Photo Information

The wife of Cpl. Phillip Berger, a rifleman with Headquarters Company, 2nd Marine Regiment, 2nd Marine Division, strikes a pad during Marine Corps Martial Arts Program training May 11. The training was part of a Jayne Wayne Day held by the regiment so the spouses of the units Marines can better understand what is routinely required of their husbands. (Official U.S. Marine Corps photo by Cpl. Clayton VonDerAhe)

Photo by Cpl. Clayton VonDerAhe

Playing Marine for a day: Marine wife finally gets to experience the Corps' lifestyle firsthand

17 May 2012 | Cpl. Clayton VonDerAhe 2nd Marine Division

"Curl your fingers, and get in step!" bellows one Marine, while another calls a marching cadence for the group of wives who were clueless as to exactly the right way to move in a formation. Some of the women were older, some were younger; all were raised in different walks of life and from different areas through the United States. The binding reason that brought these women together, marching haphazardly down the road, was to spend a day in the life of their Marine husbands.

Marines and their spouses with Headquarters Company, 2nd Marine Regiment, 2nd Marine Division, participated in the company’s Jane Wayne Day May 12. The day offered the spouses the opportunity to endure what their Marines routinely do as part of being a United States Marine.

"I have never gotten to do this before, I'm really excited about it," Mrs. Berger said, the wife of Cpl. Phillip Berger, a rifleman with the company. "My dad was a lieutenant colonel and my husband has been a Marine for nearly four years now and I have never gotten to do anything like this."

The Bergers are high school sweethearts who both came from military families and met at Lejeune High School. They tied the knot before Berger's enlistment, and coincidently found themselves stationed back at Marine Corp Base Camp Lejeune. Years after her marriage, and after decades of being a Marine daughter, Mrs. Berger was finally afforded the opportunity to do all the Marine things that she had only heard about for so long.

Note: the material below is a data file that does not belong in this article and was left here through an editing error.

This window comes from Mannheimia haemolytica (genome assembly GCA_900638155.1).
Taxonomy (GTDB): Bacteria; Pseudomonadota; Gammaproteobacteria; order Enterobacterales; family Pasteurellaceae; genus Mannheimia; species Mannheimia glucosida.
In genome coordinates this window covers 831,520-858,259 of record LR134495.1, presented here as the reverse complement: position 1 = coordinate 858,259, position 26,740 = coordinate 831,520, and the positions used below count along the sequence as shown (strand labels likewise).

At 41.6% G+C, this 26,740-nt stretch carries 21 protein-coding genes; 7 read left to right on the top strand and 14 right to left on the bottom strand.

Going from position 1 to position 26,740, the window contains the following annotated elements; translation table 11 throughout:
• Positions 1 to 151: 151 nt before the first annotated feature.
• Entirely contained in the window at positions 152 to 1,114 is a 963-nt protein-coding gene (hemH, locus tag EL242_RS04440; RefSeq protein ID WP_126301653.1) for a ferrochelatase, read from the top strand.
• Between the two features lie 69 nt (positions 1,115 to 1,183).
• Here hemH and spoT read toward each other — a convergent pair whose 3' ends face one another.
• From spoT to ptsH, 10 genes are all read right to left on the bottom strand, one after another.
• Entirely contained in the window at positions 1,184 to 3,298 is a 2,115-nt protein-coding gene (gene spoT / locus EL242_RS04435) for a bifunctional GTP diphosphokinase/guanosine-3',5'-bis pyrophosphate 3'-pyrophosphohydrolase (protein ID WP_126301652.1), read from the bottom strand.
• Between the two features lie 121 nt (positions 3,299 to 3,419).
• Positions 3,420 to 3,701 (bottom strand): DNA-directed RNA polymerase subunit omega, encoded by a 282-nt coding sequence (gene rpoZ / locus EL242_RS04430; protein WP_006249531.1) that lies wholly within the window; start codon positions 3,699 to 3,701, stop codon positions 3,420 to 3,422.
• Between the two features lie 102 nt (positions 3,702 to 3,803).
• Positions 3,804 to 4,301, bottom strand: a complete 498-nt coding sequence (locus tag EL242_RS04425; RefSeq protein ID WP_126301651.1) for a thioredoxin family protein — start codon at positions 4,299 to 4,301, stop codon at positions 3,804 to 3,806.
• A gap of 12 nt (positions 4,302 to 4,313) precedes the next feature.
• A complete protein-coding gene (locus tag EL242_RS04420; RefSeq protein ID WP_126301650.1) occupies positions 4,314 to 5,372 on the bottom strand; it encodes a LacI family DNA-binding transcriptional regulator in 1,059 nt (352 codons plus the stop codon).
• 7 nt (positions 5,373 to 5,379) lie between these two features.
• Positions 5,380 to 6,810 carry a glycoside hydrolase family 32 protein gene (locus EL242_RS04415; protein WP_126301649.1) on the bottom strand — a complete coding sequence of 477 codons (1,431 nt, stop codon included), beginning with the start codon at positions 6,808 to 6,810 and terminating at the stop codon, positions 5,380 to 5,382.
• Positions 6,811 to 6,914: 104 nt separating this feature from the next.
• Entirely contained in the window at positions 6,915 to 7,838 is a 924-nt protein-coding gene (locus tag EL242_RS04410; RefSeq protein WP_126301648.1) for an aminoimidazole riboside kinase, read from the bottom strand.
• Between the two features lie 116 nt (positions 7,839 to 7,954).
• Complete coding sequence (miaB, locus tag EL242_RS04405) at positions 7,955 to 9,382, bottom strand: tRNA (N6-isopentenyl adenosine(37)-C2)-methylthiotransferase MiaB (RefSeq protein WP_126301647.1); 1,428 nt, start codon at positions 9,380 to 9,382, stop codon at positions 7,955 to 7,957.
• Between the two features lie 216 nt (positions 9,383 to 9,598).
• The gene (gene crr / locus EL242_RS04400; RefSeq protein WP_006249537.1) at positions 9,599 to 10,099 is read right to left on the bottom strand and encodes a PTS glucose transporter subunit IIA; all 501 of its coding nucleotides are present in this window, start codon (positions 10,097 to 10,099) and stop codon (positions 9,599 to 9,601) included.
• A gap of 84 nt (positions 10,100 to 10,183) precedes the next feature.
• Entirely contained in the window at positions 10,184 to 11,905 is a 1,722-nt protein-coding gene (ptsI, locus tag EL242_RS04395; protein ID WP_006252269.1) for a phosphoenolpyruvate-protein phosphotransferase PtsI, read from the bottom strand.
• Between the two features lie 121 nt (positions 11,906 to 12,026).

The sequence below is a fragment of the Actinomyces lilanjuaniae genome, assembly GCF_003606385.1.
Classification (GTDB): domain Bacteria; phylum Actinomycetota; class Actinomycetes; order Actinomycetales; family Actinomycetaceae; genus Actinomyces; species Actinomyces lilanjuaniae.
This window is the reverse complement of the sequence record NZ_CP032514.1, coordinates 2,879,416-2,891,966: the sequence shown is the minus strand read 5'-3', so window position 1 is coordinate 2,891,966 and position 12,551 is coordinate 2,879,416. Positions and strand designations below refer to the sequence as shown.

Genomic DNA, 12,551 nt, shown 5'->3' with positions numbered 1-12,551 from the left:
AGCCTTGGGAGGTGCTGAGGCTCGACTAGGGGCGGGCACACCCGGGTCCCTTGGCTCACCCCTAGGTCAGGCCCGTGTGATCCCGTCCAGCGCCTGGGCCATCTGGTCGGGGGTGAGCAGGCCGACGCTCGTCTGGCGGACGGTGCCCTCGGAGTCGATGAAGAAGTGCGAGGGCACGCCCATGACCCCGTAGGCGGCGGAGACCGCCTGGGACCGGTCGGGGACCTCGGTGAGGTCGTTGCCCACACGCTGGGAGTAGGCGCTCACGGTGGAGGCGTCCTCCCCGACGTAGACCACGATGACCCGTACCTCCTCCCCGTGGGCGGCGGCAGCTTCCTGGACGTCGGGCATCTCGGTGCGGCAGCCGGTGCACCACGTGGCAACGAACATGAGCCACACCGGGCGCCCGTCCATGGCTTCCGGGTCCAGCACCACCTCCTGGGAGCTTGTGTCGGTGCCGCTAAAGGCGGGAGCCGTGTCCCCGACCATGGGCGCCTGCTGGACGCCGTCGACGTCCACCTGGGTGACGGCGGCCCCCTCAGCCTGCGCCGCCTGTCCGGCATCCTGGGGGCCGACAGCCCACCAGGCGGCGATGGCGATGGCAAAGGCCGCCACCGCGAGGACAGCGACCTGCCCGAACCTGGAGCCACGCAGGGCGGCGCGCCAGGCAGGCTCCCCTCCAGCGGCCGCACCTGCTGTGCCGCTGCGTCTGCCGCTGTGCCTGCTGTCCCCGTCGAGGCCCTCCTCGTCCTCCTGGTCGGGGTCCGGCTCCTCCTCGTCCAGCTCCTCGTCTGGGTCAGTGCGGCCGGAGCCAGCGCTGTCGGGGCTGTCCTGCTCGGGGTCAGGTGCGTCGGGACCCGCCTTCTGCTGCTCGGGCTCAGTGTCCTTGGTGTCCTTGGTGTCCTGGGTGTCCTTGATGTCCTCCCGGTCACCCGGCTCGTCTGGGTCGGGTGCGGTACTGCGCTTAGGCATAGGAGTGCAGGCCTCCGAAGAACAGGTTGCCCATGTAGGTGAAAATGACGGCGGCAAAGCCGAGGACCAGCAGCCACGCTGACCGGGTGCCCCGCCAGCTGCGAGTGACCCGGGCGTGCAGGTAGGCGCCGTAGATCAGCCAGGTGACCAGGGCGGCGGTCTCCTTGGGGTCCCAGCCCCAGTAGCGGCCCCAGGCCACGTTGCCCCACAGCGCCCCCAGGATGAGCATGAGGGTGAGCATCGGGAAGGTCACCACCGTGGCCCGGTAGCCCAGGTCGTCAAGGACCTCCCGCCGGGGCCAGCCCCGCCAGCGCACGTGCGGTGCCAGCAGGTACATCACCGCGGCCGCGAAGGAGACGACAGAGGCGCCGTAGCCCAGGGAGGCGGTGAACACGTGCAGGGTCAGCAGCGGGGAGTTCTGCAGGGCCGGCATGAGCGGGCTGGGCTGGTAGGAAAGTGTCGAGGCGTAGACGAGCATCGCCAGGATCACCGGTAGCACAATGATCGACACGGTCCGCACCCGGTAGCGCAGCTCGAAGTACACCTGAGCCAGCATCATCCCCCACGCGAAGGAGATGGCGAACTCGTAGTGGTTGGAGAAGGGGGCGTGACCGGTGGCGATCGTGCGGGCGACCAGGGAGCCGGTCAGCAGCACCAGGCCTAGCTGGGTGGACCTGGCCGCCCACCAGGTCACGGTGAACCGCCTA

The day held a slew of activities for the women, and while they were not expected to outperform the Marines, the Marine instructors were not easy on them. It began with a Marine Corps Martial Arts Program class, the obstacle course and a modified combat fitness test, all before lunch.

The women ran, low crawled, climbed obstacles and punched pads, while their husbands supervised.

"I'll joke around and wrestle with my wife now and then and show her some MCMAP stuff, but I never really get to much into it," Berger explained.

"It was really cool," Mrs. Berger added. "I had an idea of what it was before, but they actually pushed me to do the moves. It was really fun."

The women strapped helmets to their heads and threw flak jackets over their shoulders before they jumped into a truck for the day’s second portion of events – shooting live rounds from rifles and pistols.

The wives split in half: one group to learn how to shoot, the other went to look at some of the vehicles used in a deployed environment and larger weapons, such as the MK12 grenade launcher and .50 caliber machine guns.

"I'm glad I got to do this," Mrs. Berger said excitedly. Her husband’s enlistment is concluding and they plan on moving to Oklahoma after his term of service is over. "I have been hearing about this stuff my whole life, but I never really understood things like what a (squad automatic weapon) was or what all the acronyms meant."

Firing a SAW first-hand, eating MRE's and riding in MRAPs, to cite a few examples, gave the Marine spouses a sneak peak what their husbands go through after those long days of hard work and gained a better appreciation of what goes on in their significant others’ life.

"I really recommend it, I really do. I have been around this all my life without really being around it," Mrs. Berger said.